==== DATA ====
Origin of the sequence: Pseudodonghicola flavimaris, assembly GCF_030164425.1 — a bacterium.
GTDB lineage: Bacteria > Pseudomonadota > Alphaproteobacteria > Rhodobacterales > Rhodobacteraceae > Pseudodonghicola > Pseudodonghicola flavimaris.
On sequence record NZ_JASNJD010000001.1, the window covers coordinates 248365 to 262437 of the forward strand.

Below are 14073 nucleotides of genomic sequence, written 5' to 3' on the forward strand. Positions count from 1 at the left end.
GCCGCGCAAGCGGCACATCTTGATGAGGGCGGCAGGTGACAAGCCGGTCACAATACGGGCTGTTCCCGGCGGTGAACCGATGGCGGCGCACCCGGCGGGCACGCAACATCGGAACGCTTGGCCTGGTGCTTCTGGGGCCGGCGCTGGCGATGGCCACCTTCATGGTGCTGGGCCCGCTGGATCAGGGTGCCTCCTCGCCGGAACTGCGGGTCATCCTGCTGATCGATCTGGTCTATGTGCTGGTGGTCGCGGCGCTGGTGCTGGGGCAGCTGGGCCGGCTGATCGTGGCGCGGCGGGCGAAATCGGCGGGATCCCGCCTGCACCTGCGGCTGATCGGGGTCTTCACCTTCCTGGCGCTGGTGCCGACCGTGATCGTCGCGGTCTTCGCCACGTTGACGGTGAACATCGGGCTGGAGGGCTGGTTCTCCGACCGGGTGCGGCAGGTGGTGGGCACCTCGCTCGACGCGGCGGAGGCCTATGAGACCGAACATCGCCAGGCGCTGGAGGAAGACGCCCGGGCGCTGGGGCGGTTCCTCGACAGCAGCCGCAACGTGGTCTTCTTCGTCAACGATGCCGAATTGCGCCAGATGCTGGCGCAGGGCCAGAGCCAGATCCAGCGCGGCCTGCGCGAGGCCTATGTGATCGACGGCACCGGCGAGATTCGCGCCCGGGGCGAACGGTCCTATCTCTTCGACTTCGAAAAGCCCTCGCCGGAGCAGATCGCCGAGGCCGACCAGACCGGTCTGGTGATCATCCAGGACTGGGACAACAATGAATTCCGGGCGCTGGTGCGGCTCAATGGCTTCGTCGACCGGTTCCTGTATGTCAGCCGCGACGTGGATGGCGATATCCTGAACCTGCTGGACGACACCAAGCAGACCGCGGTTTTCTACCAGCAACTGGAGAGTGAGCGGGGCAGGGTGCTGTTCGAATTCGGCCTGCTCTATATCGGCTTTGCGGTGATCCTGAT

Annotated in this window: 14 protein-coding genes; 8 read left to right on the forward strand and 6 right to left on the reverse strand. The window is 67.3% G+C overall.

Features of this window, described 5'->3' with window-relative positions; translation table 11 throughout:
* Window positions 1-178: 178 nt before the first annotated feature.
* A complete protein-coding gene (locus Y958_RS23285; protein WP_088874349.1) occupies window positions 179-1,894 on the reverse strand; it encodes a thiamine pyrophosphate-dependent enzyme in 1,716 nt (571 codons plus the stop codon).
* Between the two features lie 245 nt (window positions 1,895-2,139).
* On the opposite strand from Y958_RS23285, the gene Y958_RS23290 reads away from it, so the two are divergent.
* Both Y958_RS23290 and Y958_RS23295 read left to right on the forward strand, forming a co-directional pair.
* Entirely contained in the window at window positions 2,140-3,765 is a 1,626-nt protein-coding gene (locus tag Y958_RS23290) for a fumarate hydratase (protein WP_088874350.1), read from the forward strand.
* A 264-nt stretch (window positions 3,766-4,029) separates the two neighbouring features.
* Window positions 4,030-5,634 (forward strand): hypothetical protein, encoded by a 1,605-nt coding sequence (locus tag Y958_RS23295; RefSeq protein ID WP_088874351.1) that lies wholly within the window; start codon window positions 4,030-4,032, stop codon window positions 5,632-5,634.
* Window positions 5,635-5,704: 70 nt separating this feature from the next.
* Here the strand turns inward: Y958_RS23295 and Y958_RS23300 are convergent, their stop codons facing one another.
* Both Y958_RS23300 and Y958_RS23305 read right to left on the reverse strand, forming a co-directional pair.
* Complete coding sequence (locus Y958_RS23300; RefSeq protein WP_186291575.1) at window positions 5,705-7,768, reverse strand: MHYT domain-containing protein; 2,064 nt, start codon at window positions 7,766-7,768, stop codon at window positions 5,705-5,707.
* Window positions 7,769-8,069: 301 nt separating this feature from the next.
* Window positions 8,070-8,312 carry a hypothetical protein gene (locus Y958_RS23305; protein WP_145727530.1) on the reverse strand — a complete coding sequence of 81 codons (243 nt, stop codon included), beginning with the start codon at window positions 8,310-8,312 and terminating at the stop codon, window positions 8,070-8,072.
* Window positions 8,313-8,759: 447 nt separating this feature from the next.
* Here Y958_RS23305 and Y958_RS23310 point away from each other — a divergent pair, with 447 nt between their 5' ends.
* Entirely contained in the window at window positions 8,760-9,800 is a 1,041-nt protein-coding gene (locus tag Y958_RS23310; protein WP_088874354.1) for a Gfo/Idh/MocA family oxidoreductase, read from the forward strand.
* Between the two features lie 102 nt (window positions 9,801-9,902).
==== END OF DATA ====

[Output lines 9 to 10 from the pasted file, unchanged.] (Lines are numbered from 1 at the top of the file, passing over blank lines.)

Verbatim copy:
* A complete protein-coding gene (locus Y958_RS23285; protein WP_088874349.1) occupies window positions 179-1,894 on the reverse strand; it encodes a thiamine pyrophosphate-dependent enzyme in 1,716 nt (571 codons plus the stop codon).
* Between the two features lie 245 nt (window positions 1,895-2,139).